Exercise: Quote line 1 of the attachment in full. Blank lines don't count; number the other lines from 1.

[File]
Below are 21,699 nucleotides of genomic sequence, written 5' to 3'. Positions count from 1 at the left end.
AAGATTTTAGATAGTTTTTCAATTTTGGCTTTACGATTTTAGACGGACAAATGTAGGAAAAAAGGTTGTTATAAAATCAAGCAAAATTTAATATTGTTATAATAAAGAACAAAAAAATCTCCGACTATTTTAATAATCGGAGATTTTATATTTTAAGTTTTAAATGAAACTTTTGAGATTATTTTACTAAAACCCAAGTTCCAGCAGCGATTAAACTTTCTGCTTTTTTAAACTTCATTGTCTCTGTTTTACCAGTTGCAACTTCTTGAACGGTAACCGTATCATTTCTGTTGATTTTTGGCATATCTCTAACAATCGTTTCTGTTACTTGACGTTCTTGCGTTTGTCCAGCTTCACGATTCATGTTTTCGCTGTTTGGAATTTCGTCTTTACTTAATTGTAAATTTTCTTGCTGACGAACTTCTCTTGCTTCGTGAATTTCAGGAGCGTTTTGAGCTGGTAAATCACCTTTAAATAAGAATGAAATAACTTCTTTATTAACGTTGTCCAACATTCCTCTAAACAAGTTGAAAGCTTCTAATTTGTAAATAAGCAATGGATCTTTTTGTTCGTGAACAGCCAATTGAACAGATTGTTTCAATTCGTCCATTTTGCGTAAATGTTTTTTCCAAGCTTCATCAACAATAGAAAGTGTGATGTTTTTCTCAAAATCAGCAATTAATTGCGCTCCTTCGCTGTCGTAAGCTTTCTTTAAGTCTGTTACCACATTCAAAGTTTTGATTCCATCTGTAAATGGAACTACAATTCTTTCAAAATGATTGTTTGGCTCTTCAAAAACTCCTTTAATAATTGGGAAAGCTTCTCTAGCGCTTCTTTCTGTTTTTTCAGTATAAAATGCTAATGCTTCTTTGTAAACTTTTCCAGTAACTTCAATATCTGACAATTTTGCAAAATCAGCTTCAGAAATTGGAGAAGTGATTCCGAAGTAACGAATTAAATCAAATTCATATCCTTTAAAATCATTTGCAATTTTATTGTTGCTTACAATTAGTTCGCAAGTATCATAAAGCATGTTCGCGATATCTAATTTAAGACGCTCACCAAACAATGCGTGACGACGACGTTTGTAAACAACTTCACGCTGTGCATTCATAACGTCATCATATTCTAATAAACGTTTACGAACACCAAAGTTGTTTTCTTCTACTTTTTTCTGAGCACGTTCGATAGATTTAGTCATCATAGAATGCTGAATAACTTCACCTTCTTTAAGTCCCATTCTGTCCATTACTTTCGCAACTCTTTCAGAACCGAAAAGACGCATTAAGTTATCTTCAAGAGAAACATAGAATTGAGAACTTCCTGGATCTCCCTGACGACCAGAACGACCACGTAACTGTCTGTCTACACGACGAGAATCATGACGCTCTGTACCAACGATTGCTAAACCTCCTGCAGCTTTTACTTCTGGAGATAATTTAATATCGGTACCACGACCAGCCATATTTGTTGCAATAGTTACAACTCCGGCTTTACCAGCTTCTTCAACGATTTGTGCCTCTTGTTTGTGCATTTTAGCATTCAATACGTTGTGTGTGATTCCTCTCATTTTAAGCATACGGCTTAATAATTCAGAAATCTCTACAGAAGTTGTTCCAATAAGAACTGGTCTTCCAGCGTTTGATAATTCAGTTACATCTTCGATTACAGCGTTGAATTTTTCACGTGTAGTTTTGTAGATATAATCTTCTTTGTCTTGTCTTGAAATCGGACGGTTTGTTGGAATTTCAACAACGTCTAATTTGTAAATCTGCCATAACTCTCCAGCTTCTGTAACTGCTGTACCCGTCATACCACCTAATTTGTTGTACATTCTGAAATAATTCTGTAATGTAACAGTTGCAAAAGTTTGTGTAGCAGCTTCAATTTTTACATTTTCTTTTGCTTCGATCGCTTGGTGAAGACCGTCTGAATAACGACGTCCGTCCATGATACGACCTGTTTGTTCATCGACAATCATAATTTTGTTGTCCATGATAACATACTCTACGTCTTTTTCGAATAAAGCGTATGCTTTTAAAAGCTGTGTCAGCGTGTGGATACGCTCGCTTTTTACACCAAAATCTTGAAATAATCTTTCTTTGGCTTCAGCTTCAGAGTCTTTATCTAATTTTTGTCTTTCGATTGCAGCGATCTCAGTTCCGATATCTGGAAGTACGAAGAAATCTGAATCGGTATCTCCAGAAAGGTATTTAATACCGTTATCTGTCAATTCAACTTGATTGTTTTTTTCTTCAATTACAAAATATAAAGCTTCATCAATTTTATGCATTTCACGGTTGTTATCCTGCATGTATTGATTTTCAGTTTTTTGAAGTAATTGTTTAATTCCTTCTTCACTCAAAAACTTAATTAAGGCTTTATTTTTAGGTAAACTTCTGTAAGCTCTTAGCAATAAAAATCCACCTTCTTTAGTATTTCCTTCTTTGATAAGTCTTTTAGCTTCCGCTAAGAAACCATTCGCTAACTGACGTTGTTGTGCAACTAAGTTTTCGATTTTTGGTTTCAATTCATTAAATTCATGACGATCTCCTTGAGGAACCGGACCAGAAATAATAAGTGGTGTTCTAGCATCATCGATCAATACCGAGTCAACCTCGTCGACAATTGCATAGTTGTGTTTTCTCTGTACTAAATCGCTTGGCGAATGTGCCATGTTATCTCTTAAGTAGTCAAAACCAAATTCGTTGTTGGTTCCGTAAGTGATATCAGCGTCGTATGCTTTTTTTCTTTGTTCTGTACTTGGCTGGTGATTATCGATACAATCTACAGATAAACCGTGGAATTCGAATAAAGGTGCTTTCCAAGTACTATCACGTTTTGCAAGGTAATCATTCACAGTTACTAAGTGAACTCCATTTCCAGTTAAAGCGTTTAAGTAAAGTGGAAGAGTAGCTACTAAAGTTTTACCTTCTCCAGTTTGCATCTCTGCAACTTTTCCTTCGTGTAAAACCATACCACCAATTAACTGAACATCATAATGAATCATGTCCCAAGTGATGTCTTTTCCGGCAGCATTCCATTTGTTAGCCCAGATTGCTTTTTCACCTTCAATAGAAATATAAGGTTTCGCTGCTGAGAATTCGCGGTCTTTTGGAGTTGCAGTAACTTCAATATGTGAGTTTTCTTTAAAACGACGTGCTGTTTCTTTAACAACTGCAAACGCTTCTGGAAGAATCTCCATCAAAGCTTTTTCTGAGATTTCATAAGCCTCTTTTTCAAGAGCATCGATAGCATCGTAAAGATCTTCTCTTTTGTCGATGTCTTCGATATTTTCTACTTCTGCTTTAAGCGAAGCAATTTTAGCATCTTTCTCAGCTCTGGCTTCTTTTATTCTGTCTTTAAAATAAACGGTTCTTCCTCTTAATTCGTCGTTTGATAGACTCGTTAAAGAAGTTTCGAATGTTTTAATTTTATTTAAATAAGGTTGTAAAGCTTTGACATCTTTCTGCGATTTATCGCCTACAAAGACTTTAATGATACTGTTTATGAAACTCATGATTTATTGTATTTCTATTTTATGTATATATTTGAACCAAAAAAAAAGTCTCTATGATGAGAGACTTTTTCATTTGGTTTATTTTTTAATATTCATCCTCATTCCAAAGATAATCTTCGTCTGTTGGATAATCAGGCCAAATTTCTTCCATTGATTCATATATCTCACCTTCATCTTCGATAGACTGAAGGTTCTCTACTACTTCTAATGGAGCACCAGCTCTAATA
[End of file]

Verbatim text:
Below are 21,699 nucleotides of genomic sequence, written 5' to 3'. Positions count from 1 at the left end.